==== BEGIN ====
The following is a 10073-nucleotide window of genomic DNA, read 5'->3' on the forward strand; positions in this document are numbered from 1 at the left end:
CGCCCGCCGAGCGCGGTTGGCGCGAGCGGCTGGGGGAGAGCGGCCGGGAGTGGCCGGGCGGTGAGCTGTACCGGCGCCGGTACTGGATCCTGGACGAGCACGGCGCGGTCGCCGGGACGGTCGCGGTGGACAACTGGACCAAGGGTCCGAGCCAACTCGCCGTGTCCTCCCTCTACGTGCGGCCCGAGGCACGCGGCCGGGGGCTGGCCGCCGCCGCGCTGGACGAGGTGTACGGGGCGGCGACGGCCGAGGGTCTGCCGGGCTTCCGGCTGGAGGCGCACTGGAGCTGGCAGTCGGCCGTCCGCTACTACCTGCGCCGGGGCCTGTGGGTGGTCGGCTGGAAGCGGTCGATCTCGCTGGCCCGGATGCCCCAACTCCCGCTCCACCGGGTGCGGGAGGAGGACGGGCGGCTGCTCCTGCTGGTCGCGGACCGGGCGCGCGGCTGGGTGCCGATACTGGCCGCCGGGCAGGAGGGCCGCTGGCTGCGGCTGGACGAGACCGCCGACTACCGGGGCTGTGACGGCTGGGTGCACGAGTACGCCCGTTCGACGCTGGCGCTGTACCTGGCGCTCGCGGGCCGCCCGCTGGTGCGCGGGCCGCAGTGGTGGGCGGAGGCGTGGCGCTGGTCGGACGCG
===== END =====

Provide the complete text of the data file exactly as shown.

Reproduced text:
The following is a 10073-nucleotide window of genomic DNA, read 5'->3' on the forward strand; positions in this document are numbered from 1 at the left end:
CGCCCGCCGAGCGCGGTTGGCGCGAGCGGCTGGGGGAGAGCGGCCGGGAGTGGCCGGGCGGTGAGCTGTACCGGCGCCGGTACTGGATCCTGGACGAGCACGGCGCGGTCGCCGGGACGGTCGCGGTGGACAACTGGACCAAGGGTCCGAGCCAACTCGCCGTGTCCTCCCTCTACGTGCGGCCCGAGGCACGCGGCCGGGGGCTGGCCGCCGCCGCGCTGGACGAGGTGTACGGGGCGGCGACGGCCGAGGGTCTGCCGGGCTTCCGGCTGGAGGCGCACTGGAGCTGGCAGTCGGCCGTCCGCTACTACCTGCGCCGGGGCCTGTGGGTGGTCGGCTGGAAGCGGTCGATCTCGCTGGCCCGGATGCCCCAACTCCCGCTCCACCGGGTGCGGGAGGAGGACGGGCGGCTGCTCCTGCTGGTCGCGGACCGGGCGCGCGGCTGGGTGCCGATACTGGCCGCCGGGCAGGAGGGCCGCTGGCTGCGGCTGGACGAGACCGCCGACTACCGGGGCTGTGACGGCTGGGTGCACGAGTACGCCCGTTCGACGCTGGCGCTGTACCTGGCGCTCGCGGGCCGCCCGCTGGTGCGCGGGCCGCAGTGGTGGGCGGAGGCGTGGCGCTGGTCGGACGCG